Gather and Spread

pre-requisites

To use the functions in this tutorial in your own R session you would need to use library to load the tidyverse package as shown below. I’ve pre-loaded it for this tutorial.

library(tidyverse)

Introduction to Gather and Spread

Wide data

There are two main ways that spreadsheets can be organized. The wide data format has one individual or sample per row and observations spread across multiple columns.

Wide Data Example 1
There is one fruit type per row and multiple observations types across the columns.
Wide Data Example 2
There is one tomato plant per row and multiple observations of different phenotypes in the columns:

Long data

Alternatively, in the long data format there is a single observation per row, and a key that indicates the type of observation.

Long Data Example 1
Long Data Example 2

Who cares?

Typically data arrives in the wide format. Often to accomplish the analyses you will want to do in R you will need it in the long format. For example, ggplot only deals with a single column of values per aesthetic. If you want to plot multiple categories of observations at once you need them gathered into the long format. For example to make the graph below, the data has to be in the long format:

Gathering

To convert wide format to long format we use the gather() function from tidyverse. It is appropriately named, because we are gathering columns of data.

Intro to gather

Let’s look again at the original fruit data set:
Here is how we gather it.
fruit.long <- fruit %>% 
  gather(key="data_type", # the column name of the new column that will contain the key 
         value="value", # the column name of the column that will contain the observations
         color, shape, size # the column names that we want to gather.
  )
fruit.long

Pay attention to the arguments.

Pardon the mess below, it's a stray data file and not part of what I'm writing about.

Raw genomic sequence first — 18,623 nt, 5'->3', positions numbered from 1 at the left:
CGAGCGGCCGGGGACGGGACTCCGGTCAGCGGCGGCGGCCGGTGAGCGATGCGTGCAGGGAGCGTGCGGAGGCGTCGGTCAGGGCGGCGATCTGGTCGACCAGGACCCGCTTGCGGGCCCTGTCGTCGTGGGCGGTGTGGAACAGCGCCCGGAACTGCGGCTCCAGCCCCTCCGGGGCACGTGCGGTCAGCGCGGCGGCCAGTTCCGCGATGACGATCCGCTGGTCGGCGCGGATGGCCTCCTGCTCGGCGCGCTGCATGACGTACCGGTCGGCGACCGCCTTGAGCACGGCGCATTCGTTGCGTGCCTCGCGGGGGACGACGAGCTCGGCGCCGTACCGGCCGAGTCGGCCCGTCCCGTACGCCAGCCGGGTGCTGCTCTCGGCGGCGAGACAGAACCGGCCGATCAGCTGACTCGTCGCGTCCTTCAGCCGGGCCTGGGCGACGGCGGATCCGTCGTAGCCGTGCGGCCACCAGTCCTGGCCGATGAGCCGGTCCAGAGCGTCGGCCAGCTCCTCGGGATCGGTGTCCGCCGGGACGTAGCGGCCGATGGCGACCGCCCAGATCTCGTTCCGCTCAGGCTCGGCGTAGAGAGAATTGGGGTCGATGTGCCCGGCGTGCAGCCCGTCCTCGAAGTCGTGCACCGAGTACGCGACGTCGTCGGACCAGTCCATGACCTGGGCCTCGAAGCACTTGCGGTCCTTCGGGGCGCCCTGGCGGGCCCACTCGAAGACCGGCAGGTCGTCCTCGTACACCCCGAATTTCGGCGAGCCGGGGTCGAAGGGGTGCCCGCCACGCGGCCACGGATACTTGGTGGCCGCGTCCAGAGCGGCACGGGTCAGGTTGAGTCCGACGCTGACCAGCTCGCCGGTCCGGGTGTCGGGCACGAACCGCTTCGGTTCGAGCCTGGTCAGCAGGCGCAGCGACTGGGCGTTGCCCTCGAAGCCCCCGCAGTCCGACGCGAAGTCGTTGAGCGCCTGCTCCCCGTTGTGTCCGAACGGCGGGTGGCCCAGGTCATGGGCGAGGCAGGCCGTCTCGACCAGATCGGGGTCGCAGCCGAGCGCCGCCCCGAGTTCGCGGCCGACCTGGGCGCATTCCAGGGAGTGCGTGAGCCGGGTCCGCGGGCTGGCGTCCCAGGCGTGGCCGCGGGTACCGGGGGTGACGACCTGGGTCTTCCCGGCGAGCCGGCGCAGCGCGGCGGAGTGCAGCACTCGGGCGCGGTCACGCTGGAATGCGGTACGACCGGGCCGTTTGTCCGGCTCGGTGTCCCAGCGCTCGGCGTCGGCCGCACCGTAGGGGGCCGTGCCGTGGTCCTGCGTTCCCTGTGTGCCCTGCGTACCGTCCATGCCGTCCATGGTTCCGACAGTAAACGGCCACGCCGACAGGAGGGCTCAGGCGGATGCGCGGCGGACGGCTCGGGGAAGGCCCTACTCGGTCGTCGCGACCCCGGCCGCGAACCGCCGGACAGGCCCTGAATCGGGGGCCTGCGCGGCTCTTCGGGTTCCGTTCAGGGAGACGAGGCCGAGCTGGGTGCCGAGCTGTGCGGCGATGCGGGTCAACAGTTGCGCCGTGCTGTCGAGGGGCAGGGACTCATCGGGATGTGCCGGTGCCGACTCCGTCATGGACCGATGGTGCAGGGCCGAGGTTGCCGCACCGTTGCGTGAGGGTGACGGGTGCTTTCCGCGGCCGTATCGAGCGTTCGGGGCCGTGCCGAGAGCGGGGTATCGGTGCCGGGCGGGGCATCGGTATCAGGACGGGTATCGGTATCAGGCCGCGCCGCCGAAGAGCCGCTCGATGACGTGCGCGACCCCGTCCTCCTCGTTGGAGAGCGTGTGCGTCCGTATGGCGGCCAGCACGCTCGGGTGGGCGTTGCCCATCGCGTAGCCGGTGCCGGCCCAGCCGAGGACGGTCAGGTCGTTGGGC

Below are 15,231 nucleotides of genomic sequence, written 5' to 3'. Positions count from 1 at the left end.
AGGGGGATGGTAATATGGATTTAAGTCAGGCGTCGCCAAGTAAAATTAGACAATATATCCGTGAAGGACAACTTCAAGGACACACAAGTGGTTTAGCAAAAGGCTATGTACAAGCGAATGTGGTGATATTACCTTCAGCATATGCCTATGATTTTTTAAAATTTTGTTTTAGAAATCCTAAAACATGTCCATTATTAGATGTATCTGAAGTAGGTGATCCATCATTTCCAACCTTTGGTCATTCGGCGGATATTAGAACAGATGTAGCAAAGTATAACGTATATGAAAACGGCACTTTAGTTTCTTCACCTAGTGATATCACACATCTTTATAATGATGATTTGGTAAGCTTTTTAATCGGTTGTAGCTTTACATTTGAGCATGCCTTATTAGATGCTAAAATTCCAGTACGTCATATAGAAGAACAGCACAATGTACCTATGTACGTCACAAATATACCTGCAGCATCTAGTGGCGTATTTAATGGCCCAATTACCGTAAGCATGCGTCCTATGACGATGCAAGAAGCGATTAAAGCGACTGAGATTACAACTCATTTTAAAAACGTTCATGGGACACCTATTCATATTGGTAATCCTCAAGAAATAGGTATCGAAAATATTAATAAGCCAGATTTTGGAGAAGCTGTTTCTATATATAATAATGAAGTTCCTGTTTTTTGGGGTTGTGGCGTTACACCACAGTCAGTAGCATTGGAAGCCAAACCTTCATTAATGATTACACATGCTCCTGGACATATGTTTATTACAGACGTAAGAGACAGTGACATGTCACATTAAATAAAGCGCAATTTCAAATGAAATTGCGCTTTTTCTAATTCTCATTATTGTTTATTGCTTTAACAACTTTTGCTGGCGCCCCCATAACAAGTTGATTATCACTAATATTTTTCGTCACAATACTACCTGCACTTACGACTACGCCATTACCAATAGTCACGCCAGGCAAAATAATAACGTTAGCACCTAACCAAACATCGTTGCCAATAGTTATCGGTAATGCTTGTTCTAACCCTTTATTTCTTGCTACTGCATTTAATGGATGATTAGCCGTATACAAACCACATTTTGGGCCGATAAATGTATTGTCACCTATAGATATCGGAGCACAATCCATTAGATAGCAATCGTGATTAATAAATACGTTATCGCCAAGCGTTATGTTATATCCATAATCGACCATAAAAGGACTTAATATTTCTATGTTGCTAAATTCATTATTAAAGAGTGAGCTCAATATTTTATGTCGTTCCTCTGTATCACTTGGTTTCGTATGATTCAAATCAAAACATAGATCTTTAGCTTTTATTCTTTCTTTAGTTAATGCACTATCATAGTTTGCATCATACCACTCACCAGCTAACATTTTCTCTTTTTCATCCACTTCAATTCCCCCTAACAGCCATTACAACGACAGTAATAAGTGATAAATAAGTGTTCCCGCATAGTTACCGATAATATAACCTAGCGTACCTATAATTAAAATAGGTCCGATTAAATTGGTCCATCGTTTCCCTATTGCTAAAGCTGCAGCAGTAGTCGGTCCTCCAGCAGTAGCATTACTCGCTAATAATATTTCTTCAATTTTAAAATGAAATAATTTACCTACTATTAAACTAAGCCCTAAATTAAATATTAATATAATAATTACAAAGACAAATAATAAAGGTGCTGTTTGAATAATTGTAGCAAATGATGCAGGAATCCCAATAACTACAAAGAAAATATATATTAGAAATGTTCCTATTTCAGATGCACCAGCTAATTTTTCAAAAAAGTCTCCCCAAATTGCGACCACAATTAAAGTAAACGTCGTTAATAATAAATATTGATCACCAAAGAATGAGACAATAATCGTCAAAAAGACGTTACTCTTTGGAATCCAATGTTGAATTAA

• key defines the column name of the new column that will contain the key
  • value defines the column name of the column that will contain the actual data
  • The remaining arguments specify the columns that are to be gathered.
Quiz
Quiz

Column specification

There are multiple ways that you can specify the columns to be gathered.

*You can list them all, as done in the first example:

fruit.long <- fruit %>% 
  gather(key="data_type", # the column name of the new column that will contain the key 
         value="value", # the column name of the column that will contain the observations
         color, shape, size # the column names that we want to gather.
  )
fruit.long

*You can specify them as a range from the first to last column that you want:

fruit.long <- fruit %>% 
  gather(key="data_type", # the column name of the new column that will contain the key 
         value="value", # the column name of the column that will contain the observations
         color:size # the column names that we want to gather.
  )
fruit.long

*You can instead use the - to indicate columns that you do not want to gather; all others will be included. Try it by changing the code below

fruit.long <- fruit %>% 
  gather(key="data_type", # the column name of the new column that will contain the key 
         value="value", # the column name of the column that will contain the observations
         -COLUMN_NAME_TO_EXCLUDE
  )
fruit.long

Gather the tomato data

Practice what you learned above to gather the hyp, int1, int2, int3, and int4 columns together in the tomato data set. Your end product should look like this:

Spread your data

What if you need to go the other direction, from long format to wide? For this we use the spread() function, to spread our values across multiple columns.

If we start with a long data set:

We can spread it as follows:
fruit.long %>% 
  spread(key = "data_type", # which column holds the key?  
         value = "value") # which column contains the values?

Now try spreading the the tomato data to recreate the original format. Modify the code below.

I have created a tomato.long data set. First take a look:

tomato.long
tomato.long %>%
  spread(...)

More information

More information on these functions is provided in chapter 12 of R for Data science